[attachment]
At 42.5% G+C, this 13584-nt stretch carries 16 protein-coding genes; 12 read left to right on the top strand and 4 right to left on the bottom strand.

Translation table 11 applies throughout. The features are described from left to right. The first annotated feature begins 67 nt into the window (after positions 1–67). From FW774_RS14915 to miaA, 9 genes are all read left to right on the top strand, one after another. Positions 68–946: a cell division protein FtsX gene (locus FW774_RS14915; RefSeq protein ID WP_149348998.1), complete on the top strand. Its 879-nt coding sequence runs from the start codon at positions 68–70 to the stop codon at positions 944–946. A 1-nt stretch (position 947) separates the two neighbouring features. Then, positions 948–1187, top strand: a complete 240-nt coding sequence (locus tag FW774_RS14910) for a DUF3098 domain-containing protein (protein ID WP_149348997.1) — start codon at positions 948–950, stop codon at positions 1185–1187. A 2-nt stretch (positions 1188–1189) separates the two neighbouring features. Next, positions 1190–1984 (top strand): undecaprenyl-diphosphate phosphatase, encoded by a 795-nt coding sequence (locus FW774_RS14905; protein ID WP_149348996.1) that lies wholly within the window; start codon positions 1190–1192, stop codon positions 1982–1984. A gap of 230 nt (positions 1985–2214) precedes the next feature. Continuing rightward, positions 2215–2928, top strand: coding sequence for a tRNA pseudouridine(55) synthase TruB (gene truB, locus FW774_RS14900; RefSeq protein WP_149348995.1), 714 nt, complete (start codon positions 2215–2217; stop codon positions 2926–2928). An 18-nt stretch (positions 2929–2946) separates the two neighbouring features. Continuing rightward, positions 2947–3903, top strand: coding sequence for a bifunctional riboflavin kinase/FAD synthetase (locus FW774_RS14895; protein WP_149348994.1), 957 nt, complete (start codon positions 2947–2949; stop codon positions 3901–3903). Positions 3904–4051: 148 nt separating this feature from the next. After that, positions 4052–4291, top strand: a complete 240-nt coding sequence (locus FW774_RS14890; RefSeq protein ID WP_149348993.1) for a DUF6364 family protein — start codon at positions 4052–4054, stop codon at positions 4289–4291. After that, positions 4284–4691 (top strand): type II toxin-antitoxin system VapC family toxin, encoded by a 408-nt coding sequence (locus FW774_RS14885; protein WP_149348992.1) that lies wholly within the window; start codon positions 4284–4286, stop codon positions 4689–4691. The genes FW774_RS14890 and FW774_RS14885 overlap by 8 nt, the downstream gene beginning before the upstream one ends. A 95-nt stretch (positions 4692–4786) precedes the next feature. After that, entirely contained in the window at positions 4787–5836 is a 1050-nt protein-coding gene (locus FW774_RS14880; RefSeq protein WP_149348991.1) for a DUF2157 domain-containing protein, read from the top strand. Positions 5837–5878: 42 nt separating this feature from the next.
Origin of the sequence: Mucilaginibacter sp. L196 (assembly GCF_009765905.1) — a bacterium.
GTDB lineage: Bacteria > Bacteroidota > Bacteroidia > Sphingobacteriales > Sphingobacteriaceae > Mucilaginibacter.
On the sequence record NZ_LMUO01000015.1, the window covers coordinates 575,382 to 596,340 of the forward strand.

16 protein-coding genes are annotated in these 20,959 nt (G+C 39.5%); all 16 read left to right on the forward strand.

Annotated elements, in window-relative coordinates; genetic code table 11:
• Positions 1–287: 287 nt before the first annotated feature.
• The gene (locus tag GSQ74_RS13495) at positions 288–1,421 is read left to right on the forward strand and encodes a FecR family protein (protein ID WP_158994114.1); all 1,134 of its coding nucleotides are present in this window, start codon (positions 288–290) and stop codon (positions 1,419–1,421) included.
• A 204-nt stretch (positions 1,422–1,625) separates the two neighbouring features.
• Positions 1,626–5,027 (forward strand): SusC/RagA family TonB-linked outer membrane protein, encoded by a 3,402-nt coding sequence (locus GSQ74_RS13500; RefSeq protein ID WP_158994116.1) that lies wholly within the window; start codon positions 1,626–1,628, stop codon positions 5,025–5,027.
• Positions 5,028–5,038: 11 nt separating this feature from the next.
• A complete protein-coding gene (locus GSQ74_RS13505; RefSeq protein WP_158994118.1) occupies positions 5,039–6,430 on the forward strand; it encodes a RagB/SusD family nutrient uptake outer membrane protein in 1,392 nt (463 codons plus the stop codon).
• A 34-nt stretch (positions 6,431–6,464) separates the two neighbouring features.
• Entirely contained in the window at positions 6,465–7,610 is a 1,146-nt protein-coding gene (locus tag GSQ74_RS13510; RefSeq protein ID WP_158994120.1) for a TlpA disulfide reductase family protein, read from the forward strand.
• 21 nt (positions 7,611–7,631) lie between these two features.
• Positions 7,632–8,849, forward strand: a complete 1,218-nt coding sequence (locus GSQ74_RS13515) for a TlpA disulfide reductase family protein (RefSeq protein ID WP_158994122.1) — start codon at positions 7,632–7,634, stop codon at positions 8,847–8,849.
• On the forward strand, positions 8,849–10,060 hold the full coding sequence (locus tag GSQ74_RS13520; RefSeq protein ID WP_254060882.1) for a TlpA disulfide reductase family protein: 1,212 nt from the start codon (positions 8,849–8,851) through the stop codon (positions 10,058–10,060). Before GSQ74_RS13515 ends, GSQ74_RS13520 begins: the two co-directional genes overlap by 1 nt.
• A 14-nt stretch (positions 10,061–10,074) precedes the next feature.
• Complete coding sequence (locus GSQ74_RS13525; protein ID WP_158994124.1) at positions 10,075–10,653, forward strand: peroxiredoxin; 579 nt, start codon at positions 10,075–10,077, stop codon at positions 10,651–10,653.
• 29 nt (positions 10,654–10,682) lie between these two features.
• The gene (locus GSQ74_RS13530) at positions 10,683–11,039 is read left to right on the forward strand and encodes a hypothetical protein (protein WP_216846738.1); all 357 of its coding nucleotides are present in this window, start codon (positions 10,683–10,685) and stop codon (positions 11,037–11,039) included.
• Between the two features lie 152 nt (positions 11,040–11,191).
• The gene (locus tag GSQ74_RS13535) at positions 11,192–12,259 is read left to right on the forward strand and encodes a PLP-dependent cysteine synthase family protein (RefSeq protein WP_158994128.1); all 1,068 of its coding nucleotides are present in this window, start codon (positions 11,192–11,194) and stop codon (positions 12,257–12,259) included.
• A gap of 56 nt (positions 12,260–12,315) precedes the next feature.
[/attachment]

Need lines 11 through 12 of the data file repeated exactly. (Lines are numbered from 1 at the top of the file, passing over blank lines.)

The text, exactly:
• Positions 1,626–5,027 (forward strand): SusC/RagA family TonB-linked outer membrane protein, encoded by a 3,402-nt coding sequence (locus GSQ74_RS13500; RefSeq protein ID WP_158994116.1) that lies wholly within the window; start codon positions 1,626–1,628, stop codon positions 5,025–5,027.
• Positions 5,028–5,038: 11 nt separating this feature from the next.